Banking and Benefiting from API’s
An application and programming interface (API) is a vital means of communication between web banking systems and third parties. An independent payment provider, for example, will be able to access particular data about a certain user through his bank account through an API. Of course, before this can happen, that provider will have to secure the customer’s consent beforehand.
The biggest benefit of API in an era where time is equivalent to money, is the elimination of repetitive steps when it comes to new customer verification. In other words, third-party financial providers will be able to move with greater ease and speed. A successful online banking login is all that will be needed. Credit scoring is an easy example – the task can be done in seconds as data can be automatically obtained from a client’s bank account, thanks to the API.
There are different kinds of API’s with different target uses and solutions, but these are mainly categorized into core banking, plug and play, cards/wallets/transfers, and acquiring.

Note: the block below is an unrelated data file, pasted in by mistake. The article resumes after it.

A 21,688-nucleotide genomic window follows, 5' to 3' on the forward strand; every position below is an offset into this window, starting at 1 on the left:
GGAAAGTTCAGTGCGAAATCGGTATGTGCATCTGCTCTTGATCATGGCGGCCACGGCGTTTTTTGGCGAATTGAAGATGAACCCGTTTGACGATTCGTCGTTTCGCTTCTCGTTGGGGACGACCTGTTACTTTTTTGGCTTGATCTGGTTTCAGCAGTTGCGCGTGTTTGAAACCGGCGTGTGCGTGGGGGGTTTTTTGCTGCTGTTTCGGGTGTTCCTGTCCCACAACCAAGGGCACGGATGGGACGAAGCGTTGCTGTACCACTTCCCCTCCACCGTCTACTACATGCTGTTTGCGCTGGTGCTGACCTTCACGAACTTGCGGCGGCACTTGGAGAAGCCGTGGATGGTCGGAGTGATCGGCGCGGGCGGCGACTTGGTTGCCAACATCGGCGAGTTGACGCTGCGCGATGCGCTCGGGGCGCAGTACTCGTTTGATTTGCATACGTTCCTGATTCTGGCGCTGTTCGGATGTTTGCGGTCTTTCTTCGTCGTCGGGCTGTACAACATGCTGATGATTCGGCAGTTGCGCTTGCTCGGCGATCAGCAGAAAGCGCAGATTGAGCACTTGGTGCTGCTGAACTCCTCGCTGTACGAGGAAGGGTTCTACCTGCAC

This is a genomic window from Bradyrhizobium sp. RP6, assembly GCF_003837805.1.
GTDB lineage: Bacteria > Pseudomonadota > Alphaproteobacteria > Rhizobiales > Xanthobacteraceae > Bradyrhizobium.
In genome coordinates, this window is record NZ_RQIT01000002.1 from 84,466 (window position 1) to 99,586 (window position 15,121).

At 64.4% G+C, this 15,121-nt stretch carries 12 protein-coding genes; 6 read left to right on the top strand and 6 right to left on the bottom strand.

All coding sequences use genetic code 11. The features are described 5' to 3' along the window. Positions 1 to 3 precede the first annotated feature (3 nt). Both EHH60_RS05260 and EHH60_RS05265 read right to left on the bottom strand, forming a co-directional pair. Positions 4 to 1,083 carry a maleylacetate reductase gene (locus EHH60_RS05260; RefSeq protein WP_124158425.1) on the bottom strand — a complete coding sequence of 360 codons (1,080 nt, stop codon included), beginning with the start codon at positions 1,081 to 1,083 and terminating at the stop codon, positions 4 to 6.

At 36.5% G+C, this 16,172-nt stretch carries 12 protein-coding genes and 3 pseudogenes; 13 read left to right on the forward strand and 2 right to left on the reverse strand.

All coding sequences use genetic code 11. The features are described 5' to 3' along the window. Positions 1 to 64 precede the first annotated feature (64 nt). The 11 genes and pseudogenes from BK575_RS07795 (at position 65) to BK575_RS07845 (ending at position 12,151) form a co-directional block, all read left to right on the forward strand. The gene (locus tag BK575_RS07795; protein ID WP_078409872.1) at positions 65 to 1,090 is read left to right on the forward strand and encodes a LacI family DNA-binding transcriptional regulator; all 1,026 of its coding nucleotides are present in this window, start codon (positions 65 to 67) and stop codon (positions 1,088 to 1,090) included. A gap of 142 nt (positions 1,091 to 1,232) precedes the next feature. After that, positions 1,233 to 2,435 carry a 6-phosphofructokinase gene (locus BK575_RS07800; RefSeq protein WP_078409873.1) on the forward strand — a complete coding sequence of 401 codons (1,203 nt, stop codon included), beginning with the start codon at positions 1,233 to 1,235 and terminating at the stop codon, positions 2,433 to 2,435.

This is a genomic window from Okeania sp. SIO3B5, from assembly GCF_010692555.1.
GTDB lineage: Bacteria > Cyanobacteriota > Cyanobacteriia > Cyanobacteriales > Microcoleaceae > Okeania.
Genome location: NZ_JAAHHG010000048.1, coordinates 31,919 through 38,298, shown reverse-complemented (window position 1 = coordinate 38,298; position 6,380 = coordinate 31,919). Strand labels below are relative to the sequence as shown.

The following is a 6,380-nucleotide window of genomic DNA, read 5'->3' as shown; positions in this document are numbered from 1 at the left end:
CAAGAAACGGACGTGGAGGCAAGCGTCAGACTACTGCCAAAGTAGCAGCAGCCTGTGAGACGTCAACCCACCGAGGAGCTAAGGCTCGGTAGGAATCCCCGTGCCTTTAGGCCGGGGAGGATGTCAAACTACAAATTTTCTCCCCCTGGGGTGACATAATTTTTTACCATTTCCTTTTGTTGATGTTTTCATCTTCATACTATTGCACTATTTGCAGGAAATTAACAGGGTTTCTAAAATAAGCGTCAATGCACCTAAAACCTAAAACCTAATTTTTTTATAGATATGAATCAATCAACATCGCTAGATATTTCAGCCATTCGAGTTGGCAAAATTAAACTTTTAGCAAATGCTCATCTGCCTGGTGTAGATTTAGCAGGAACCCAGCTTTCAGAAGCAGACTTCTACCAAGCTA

A good number of the banks and financial institutions today have been around for more than a hundred years, yet they are up-to-date with modern technology. This is made possible for them with the help of API’s.
With digital portals, lending and investing can now be done online. And of course, what make these portals work are API’s that tackle information updates and retrievals from various databases. These same portals also depend on API’s for helping clients with their needs, such as finding accessible locations or exchanging currencies.
Peer-to-peer payment transfer programs have recently taken off, especially among younger professionals who prefer cashless payments. Bank accounts can be connected to these platforms via API’s, helping financial institutions increase customer satisfaction. Because of the heightened pressure of fintech and alternative providers on banks and other financial institutioins, a lot of organizations are using advanced analytics as a way to address their clients’ current and future needs. They may implement fraud analytics solutions to improve theft detection, for example, or predict future needs of present clients. This type of advanced analytical action depends on API’s in terms of data gathering from various sources and databases.
As majority of banks are taking advantage of APIs internally to enhance the flow of information between legacy systems, a lot are still learning to use them for incorporating functionality from their business partners. However, API’s can strategically offer innovation and functionality to the business by increasing their data and systems’ accessibility to third parties, and also by developing new revenue opportunities for the two.